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I used to use the purge command in Terminal to flush my buffers on my Macbook Pro (mid-2012). Then, I upgraded to OSX Mavericks, and when I tried purge again, I got this output:

Unable to purge disk buffers: Operation not permitted

I have tried everything to authenticate it, I even used sudo before it, but nothing has worked so far. What is the cause for this and how can I fix it?

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    Sanity check: Are you aware that using purge does not speed up your computer? (In fact it probably slows it down). Free memory is unused memory which might as well be in a desk drawer then inside the computer. Memory assigned to buffers is useful (and gains you speed) and if more free memory is needed than is available then the OS will free (purge) these buffers on its own. – Hennes Nov 8 '13 at 12:55
  • Yes I am aware of that, I use purge to free up the buffers before starting a heavy game. – Vedant Chandra Nov 8 '13 at 14:31
  • I do not have a Mac (and thus no OS X) to test things on, but Operation not permitted sounds like insufficient rights to do so. Can you add the output of ls -l $(which purge) or trace the call with /usr/bin/dtruss to see where the error originates? – Hennes Nov 8 '13 at 14:40
  • Could you please clarify? – Vedant Chandra Nov 8 '13 at 15:53
  • Doing kernel related (like flushing buffers) either requires high level access (e.g. execute by root/uid0) or a way to elevate to that level. The last is usually done by making a file either uid or guid 0 (root:root or root:wheel) and setting the suitbit. ls -l on the purge binary will show if that bit is set. ( The $( ) starts a subshell and returns the value. In this case it is intended to locate the binary and then feed that output to the ls command. Akind to which purge -> purge is in /some/folder/purge and then doing a ls -l /some/folder/purge. (all from the shell ofc) – Hennes Nov 8 '13 at 16:12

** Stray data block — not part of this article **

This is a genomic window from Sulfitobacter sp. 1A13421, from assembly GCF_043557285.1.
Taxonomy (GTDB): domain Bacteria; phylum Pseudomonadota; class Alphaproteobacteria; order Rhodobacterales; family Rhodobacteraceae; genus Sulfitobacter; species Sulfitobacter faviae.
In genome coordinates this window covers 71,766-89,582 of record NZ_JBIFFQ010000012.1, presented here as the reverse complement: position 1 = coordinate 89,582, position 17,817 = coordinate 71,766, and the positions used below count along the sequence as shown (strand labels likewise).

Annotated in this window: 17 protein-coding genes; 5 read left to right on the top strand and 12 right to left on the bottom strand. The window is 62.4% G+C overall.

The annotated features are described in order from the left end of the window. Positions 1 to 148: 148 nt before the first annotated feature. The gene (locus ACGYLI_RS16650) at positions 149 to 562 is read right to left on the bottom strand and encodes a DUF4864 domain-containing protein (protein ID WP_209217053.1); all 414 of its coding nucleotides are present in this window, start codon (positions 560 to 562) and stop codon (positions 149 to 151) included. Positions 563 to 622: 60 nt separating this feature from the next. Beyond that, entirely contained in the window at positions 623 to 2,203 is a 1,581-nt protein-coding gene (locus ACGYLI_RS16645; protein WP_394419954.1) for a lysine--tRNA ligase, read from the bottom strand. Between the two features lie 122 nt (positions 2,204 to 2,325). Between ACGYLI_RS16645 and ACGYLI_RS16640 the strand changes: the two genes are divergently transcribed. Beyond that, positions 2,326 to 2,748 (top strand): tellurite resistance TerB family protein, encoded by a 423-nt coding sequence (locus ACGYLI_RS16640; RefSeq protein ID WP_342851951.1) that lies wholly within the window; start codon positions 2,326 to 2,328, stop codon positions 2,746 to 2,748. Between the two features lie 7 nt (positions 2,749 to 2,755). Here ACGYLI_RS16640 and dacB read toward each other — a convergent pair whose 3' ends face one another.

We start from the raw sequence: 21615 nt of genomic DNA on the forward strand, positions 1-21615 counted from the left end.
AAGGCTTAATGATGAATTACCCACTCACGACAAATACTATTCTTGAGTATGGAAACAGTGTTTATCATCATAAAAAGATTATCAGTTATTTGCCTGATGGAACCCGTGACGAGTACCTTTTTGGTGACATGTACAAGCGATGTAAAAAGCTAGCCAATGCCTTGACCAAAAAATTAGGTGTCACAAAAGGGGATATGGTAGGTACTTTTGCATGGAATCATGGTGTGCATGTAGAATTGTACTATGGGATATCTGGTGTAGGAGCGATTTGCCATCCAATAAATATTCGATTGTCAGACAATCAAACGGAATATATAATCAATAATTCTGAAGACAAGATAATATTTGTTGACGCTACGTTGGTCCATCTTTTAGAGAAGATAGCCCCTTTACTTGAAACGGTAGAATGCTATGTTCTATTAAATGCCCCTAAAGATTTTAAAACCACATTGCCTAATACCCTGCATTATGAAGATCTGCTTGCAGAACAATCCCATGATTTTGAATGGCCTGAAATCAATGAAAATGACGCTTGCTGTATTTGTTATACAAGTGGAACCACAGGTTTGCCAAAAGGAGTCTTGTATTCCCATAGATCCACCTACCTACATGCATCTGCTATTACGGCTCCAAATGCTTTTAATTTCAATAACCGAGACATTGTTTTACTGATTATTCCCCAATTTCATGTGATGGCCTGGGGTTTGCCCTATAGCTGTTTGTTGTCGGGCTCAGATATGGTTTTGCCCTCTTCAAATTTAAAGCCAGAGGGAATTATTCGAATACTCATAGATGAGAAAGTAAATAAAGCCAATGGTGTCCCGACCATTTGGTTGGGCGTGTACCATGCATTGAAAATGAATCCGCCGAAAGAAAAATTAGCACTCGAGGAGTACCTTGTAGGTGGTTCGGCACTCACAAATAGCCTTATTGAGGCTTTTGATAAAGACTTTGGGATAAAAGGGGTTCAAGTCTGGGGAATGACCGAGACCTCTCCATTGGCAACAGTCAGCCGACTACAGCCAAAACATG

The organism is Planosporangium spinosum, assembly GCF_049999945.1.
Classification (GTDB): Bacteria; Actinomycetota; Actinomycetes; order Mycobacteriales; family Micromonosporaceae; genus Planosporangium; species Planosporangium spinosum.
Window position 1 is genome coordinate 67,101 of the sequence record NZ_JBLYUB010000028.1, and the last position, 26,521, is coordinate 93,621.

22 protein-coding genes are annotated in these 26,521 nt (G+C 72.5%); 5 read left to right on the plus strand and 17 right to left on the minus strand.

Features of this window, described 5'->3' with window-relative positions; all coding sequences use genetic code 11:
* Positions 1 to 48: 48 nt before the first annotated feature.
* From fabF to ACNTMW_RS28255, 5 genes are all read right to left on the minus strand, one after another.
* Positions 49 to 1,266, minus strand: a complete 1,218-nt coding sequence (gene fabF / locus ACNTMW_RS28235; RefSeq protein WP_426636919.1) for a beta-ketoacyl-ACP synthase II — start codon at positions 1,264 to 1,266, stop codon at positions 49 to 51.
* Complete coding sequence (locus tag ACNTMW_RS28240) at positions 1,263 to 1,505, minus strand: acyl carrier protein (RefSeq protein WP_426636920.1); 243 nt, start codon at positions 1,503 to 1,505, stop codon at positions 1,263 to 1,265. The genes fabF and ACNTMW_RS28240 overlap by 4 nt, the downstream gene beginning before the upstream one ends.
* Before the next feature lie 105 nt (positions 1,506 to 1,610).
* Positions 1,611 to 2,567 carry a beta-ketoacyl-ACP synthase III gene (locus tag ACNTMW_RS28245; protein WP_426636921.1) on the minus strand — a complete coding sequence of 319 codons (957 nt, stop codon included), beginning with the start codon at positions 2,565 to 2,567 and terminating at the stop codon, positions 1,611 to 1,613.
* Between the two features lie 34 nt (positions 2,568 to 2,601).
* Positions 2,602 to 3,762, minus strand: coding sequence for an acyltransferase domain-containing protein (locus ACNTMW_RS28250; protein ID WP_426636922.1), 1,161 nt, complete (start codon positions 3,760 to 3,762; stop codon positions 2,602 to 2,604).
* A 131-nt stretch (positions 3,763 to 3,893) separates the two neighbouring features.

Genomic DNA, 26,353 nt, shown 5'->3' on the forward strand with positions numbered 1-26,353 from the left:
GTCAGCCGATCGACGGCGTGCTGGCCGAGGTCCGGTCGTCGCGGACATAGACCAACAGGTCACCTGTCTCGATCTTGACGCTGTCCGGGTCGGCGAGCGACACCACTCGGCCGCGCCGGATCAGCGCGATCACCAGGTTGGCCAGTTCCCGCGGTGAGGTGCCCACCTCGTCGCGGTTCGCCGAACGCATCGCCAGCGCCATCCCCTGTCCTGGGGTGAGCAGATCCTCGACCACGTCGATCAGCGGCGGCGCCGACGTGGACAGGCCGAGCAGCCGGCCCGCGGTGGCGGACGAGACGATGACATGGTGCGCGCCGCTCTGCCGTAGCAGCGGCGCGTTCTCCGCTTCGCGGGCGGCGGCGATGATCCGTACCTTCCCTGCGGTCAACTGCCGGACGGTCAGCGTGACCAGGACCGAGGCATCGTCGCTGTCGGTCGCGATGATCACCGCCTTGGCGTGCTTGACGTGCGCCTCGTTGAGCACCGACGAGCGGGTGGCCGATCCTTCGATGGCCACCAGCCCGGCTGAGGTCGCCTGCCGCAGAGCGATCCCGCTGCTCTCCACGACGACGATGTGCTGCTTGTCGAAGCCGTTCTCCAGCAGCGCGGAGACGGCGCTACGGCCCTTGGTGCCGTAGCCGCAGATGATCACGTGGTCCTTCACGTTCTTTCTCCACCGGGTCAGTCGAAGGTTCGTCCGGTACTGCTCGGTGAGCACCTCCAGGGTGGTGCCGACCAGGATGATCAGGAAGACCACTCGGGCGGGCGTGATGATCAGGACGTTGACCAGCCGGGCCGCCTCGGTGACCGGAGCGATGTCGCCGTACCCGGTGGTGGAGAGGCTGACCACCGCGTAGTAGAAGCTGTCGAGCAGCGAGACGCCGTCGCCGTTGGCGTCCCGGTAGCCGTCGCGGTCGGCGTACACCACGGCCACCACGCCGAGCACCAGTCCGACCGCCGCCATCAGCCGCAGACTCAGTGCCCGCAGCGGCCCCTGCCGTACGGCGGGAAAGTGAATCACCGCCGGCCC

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Answer blatantly copied from our sister site:

You need to run this command with root privileges. You can do that in several ways:

1) Elevate one command to uid 0 rights with the sudo command:

> sudo purge

    WARNING: Improper use of the sudo command could lead to data loss
    or the deletion of important system files. Please double-check your
    typing when using sudo. Type "man sudo" for more information.

    To proceed, enter your password, or type Ctrl-C to abort.

    Password:

Enter your account's password and it should run the purge command.


If you do not want to enter a password, add %localaccounts ALL=NOPASSWD: /usr/sbin/purge to sudoers. (From a shell run sudo visudo, press i, type or paste the text, press escape, and type :wq.) Then use a Run Shell Script action that runs sudo purge.


2) Log in as root and issue the command.

Optionally after enabling the root account


3) From your terminal prompt (a bash shell) type su -, the root password and then /usr/sbin/purge.


Apple probably made the decision for security purposes. The only disadvantage is you have to type in your admin password. The advantage is, for non-admin users, they can not run this command and potentially harm their OS.

Usually commands that require sudo in order to run at all are potentially destructive or invasive. Two other commands with this requirement are dtrace and xcode-select.

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